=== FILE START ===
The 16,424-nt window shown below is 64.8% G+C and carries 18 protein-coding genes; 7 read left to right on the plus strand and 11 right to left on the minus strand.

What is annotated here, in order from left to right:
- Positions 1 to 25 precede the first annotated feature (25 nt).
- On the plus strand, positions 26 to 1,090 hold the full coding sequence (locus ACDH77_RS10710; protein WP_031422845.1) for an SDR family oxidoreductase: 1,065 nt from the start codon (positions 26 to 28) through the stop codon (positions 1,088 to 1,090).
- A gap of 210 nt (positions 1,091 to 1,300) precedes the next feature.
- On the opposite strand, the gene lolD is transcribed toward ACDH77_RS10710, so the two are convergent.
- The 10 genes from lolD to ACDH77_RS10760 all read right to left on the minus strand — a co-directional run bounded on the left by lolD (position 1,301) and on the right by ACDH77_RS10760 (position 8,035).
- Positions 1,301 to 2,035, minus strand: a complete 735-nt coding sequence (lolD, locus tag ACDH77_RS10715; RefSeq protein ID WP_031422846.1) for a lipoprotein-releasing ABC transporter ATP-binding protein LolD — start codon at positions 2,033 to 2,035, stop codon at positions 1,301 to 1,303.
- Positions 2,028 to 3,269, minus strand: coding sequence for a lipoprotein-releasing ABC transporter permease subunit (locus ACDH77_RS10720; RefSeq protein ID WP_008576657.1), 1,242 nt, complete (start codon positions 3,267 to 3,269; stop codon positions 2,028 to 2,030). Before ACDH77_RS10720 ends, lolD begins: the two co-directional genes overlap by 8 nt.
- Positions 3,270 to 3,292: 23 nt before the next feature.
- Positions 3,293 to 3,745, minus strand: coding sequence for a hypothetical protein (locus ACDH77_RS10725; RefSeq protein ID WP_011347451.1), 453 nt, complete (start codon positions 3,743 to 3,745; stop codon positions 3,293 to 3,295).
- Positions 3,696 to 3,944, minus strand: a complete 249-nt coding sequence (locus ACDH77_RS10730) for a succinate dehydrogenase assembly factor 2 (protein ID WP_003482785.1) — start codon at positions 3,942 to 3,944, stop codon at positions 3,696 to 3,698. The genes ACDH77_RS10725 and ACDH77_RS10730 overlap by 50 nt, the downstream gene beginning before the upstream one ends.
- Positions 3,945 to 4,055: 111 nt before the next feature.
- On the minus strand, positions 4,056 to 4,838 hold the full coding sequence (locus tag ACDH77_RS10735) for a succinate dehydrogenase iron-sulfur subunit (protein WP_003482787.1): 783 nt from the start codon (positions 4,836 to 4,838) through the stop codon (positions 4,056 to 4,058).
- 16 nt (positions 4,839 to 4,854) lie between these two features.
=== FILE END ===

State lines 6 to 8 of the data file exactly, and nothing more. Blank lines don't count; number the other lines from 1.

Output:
- On the opposite strand, the gene lolD is transcribed toward ACDH77_RS10710, so the two are convergent.
- The 10 genes from lolD to ACDH77_RS10760 all read right to left on the minus strand — a co-directional run bounded on the left by lolD (position 1,301) and on the right by ACDH77_RS10760 (position 8,035).
- Positions 1,301 to 2,035, minus strand: a complete 735-nt coding sequence (lolD, locus tag ACDH77_RS10715; RefSeq protein ID WP_031422846.1) for a lipoprotein-releasing ABC transporter ATP-binding protein LolD — start codon at positions 2,033 to 2,035, stop codon at positions 1,301 to 1,303.